peremptory

adjective

pe·​remp·​to·​ry pə-ˈrem(p)-t(ə-)rē How to pronounce peremptory (audio)
1
a
: putting an end to or precluding a right of action, debate, or delay
specifically : not providing an opportunity to show cause why one should not comply
a peremptory mandamus
b
: admitting of no contradiction
2
: expressive of urgency or command
a peremptory call
3
a
: characterized by often imperious or arrogant self-assurance
how insolent of late he is become, how proud, how peremptoryWilliam Shakespeare
b
: indicative of a peremptory attitude or nature : haughty
a peremptory tone
peremptory disregard of an objection
peremptorily
pə-ˈrem(p)-t(ə-)rə-lē How to pronounce peremptory (audio)
-ˌrem(p)-ˈtȯr-ə-lē
adverb
peremptoriness noun

Did you know?

Peremptory comes from Latin perimere, which means "to take entirely" or "to destroy." The prefix per- means "thoroughly," and emere means "to take." Implying the removal of one's option to disagree or contest something, peremptory stays close to its roots.

Choose the Right Synonym for peremptory

masterful, domineering, imperious, peremptory, imperative mean tending to impose one's will on others.

masterful implies a strong personality and ability to act authoritatively.

her masterful personality soon dominated the movement

domineering suggests an overbearing or arbitrary manner and an obstinate determination to enforce one's will.

children controlled by domineering parents

imperious implies a commanding nature or manner and often suggests arrogant assurance.

an imperious executive used to getting his own way

peremptory implies an abrupt dictatorial manner coupled with an unwillingness to brook disobedience or dissent.

given a peremptory dismissal

imperative implies peremptoriness arising more from the urgency of the situation than from an inherent will to dominate.

an imperative appeal for assistance

Examples of peremptory in a Sentence

Her peremptory tone angered me. the governor's peremptory personal assistant began telling the crowd of reporters and photographers exactly where they had to stand
Recent Examples on the Web If both sides were allowed an unlimited number of peremptory strikes, impaneling a jury in any trial would prove an impossible task. Kyler Alvord, Peoplemag, 17 Apr. 2024 The parties are allowed to strike an unlimited number of jurors for cause, while each side is permitted ten peremptory strikes, which are used to excuse jurors for any reason. Peter Charalambous, ABC News, 15 Apr. 2024 After all objections are made — either for cause or via peremptory strike — those who remain are chosen to serve, Hamilton said. Brendan Rascius, Miami Herald, 12 Apr. 2024 Their fraught reunion happens on Ellis Island, where they are queried by a peremptory immigration official, who communicates in a mixture of English and trombone. Rhoda Feng, Washington Post, 2 Apr. 2024 But Honduras continued to make willful and peremptory demands, even publicly releasing incorrect information, causing harm to the government of Taiwan. Paul Best, Fox News, 27 Mar. 2023 But under international law, Russia is not entitled to compensation if the countermeasure is proportionate and prompted by Russia’s own grave breach of peremptory norms of international law—a breach that has already been affirmed by both the International Court of Justice and the United Nations. Lawrence H. Summers, Foreign Affairs, 15 June 2023 Besides the request to the court for a peremptory writ of mandate to obtain, records, McPherson also asks for the reimbursement of attorneys’ fees and other costs associated with the suit. Variety, NBC News, 7 Apr. 2023 The people working there, with their flushed faces, peremptory manner, and white uniforms, greeted her like a lifelong acquaintance. Thomas Bunstead, Harper's Magazine, 21 Feb. 2022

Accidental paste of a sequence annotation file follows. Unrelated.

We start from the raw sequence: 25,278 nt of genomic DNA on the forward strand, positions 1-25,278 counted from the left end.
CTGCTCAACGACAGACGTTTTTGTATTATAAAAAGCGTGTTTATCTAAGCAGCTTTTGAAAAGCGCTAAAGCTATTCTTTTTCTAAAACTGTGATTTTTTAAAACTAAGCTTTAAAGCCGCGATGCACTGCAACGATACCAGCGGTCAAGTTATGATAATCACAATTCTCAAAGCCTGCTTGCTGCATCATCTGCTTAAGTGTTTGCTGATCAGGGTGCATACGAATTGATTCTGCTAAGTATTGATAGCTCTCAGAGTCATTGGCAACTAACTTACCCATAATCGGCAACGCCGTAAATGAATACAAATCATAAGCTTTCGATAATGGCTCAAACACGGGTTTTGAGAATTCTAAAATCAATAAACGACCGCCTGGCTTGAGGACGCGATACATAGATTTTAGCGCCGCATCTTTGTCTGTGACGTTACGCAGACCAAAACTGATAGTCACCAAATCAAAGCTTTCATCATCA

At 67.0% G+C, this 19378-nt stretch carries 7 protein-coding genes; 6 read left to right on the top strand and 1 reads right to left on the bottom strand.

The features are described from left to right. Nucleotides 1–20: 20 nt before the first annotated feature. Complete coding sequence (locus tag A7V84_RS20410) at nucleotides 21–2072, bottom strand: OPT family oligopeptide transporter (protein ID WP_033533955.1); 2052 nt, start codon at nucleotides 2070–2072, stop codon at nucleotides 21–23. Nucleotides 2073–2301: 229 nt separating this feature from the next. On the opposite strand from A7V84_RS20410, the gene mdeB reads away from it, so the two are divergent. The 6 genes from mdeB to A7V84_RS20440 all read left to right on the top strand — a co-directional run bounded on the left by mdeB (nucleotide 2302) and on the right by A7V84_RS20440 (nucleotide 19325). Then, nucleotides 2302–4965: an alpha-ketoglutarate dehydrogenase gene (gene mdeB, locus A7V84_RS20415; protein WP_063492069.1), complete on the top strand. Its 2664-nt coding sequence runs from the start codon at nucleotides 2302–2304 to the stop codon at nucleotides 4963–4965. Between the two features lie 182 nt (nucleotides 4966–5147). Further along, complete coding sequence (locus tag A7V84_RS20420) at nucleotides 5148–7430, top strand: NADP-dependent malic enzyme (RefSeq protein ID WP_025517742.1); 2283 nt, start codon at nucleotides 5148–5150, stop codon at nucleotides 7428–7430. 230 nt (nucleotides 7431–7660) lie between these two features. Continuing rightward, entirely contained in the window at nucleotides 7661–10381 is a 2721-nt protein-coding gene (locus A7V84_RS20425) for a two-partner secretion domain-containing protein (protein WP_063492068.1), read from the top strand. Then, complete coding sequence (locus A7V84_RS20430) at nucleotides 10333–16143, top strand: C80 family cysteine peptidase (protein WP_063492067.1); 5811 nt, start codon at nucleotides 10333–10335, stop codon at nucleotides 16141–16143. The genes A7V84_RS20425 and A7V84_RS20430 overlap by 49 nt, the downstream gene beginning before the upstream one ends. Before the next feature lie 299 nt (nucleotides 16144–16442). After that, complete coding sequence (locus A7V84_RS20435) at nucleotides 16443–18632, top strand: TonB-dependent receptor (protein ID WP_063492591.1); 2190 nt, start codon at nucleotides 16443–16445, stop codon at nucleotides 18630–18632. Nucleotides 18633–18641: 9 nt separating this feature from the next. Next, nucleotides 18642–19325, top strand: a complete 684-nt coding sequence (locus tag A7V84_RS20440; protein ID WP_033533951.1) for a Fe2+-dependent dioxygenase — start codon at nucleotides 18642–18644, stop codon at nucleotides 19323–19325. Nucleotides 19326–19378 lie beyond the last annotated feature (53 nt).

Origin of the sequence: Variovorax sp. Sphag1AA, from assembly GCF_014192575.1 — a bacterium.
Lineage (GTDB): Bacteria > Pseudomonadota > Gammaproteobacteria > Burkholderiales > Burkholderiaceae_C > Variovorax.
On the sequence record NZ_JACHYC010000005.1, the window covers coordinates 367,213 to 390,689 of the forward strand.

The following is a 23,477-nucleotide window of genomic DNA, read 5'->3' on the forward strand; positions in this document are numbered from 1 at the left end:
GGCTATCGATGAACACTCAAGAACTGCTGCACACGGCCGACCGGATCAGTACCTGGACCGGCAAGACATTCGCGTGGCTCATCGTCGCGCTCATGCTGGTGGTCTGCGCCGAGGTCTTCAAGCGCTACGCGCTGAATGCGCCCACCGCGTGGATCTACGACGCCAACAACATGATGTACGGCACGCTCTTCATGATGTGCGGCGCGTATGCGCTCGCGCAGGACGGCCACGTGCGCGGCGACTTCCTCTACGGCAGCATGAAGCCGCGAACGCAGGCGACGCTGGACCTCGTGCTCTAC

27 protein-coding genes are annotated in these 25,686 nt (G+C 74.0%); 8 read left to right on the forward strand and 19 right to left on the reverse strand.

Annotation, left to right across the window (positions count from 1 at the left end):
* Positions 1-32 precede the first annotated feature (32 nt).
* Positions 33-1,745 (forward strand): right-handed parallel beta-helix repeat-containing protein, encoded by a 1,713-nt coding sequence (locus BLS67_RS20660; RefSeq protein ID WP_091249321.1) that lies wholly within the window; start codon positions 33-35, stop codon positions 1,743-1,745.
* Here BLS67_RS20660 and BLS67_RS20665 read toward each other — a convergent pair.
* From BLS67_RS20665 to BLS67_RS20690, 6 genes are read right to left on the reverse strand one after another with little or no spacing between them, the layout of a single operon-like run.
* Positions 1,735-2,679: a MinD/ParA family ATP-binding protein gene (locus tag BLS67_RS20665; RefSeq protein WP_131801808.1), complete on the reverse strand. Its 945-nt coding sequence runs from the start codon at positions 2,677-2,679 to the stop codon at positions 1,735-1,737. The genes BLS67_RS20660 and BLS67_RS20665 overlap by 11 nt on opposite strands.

These examples are programmatically compiled from various online sources to illustrate current usage of the word 'peremptory.' Any opinions expressed in the examples do not represent those of Merriam-Webster or its editors. Send us feedback about these examples.

Word History

Etymology

Middle English peremptorie, from Anglo-French, from Late Latin & Latin; Late Latin peremptorius, from Latin, destructive, from perimere to take entirely, destroy, from per- thoroughly + emere to take — more at redeem

First Known Use

15th century, in the meaning defined at sense 1a

Time Traveler
The first known use of peremptory was in the 15th century

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Dictionary Entries Near peremptory

Cite this Entry

“Peremptory.” Merriam-Webster.com Dictionary, Merriam-Webster, https://www.merriam-webster.com/dictionary/peremptory. Accessed 24 Jun. 2024.

Kids Definition

peremptory

adjective
pe·​remp·​to·​ry pə-ˈrem(p)-t(ə-)rē How to pronounce peremptory (audio)
1
: not to be refused
a peremptory summons from the boss
2
: expressing command
called for silence with a peremptory gesture
3
: showing the attitude of one accustomed to command : arrogant
the peremptory tone caused resentment
peremptorily adverb
peremptoriness noun

Legal Definition

peremptory

1 of 2 adjective
pe·​remp·​to·​ry pə-ˈremp-tə-rē How to pronounce peremptory (audio)
1
: permitting no dispute, alternative, or delay
specifically : not providing an opportunity to show cause why one should not comply
when the right to require the performance of the act is clear and it is apparent that no valid excuse can be given for not performing it, a peremptory mandamus may be allowed Revised Statutes of Nebraska
2
: not requiring cause see also peremptory challenge at challenge
peremptoriness noun

peremptory

2 of 2 noun
plural peremptories
: peremptory challenge at challenge
Etymology

Late Latin peremptorius, from Latin, destructive, from perimere to take entirely, destroy

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